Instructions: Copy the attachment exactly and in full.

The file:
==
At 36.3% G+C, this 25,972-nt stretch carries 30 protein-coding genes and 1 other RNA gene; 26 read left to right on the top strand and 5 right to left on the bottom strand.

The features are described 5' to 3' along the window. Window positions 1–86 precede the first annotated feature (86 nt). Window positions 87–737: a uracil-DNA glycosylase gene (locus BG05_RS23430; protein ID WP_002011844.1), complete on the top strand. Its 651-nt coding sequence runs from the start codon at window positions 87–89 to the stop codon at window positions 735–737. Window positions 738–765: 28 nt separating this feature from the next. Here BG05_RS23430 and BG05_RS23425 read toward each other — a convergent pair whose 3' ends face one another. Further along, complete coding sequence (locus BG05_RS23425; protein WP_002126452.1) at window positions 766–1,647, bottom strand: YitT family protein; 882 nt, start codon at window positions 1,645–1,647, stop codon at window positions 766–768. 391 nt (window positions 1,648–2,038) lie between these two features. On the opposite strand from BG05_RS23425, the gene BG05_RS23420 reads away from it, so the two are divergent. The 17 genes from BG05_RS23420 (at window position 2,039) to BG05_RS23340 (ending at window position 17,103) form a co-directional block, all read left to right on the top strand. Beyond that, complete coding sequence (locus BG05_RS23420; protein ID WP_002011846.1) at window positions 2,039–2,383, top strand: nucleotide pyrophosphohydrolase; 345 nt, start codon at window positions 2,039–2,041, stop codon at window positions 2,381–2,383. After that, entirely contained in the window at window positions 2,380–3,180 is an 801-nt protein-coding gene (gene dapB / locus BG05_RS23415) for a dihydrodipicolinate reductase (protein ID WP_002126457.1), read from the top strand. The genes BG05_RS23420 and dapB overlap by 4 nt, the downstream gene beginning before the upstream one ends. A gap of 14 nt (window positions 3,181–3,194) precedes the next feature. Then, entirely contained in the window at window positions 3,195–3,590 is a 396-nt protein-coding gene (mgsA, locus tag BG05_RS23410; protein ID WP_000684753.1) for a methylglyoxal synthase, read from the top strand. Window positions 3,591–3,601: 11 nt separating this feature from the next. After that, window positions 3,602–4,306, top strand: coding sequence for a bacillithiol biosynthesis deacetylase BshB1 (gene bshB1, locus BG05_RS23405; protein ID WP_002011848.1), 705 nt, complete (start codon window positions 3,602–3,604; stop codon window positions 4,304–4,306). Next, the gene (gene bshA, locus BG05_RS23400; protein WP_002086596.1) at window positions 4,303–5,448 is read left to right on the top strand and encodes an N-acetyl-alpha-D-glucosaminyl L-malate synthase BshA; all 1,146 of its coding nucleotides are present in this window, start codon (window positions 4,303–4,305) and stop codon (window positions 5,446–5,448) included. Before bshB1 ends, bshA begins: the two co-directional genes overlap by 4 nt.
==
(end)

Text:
At 36.3% G+C, this 25,972-nt stretch carries 30 protein-coding genes and 1 other RNA gene; 26 read left to right on the top strand and 5 right to left on the bottom strand.

The features are described 5' to 3' along the window. Window positions 1–86 precede the first annotated feature (86 nt). Window positions 87–737: a uracil-DNA glycosylase gene (locus BG05_RS23430; protein ID WP_002011844.1), complete on the top strand. Its 651-nt coding sequence runs from the start codon at window positions 87–89 to the stop codon at window positions 735–737. Window positions 738–765: 28 nt separating this feature from the next. Here BG05_RS23430 and BG05_RS23425 read toward each other — a convergent pair whose 3' ends face one another. Further along, complete coding sequence (locus BG05_RS23425; protein WP_002126452.1) at window positions 766–1,647, bottom strand: YitT family protein; 882 nt, start codon at window positions 1,645–1,647, stop codon at window positions 766–768. 391 nt (window positions 1,648–2,038) lie between these two features. On the opposite strand from BG05_RS23425, the gene BG05_RS23420 reads away from it, so the two are divergent. The 17 genes from BG05_RS23420 (at window position 2,039) to BG05_RS23340 (ending at window position 17,103) form a co-directional block, all read left to right on the top strand. Beyond that, complete coding sequence (locus BG05_RS23420; protein ID WP_002011846.1) at window positions 2,039–2,383, top strand: nucleotide pyrophosphohydrolase; 345 nt, start codon at window positions 2,039–2,041, stop codon at window positions 2,381–2,383. After that, entirely contained in the window at window positions 2,380–3,180 is an 801-nt protein-coding gene (gene dapB / locus BG05_RS23415) for a dihydrodipicolinate reductase (protein ID WP_002126457.1), read from the top strand. The genes BG05_RS23420 and dapB overlap by 4 nt, the downstream gene beginning before the upstream one ends. A gap of 14 nt (window positions 3,181–3,194) precedes the next feature. Then, entirely contained in the window at window positions 3,195–3,590 is a 396-nt protein-coding gene (mgsA, locus tag BG05_RS23410; protein ID WP_000684753.1) for a methylglyoxal synthase, read from the top strand. Window positions 3,591–3,601: 11 nt separating this feature from the next. After that, window positions 3,602–4,306, top strand: coding sequence for a bacillithiol biosynthesis deacetylase BshB1 (gene bshB1, locus BG05_RS23405; protein ID WP_002011848.1), 705 nt, complete (start codon window positions 3,602–3,604; stop codon window positions 4,304–4,306). Next, the gene (gene bshA, locus BG05_RS23400; protein WP_002086596.1) at window positions 4,303–5,448 is read left to right on the top strand and encodes an N-acetyl-alpha-D-glucosaminyl L-malate synthase BshA; all 1,146 of its coding nucleotides are present in this window, start codon (window positions 4,303–4,305) and stop codon (window positions 5,446–5,448) included. Before bshB1 ends, bshA begins: the two co-directional genes overlap by 4 nt.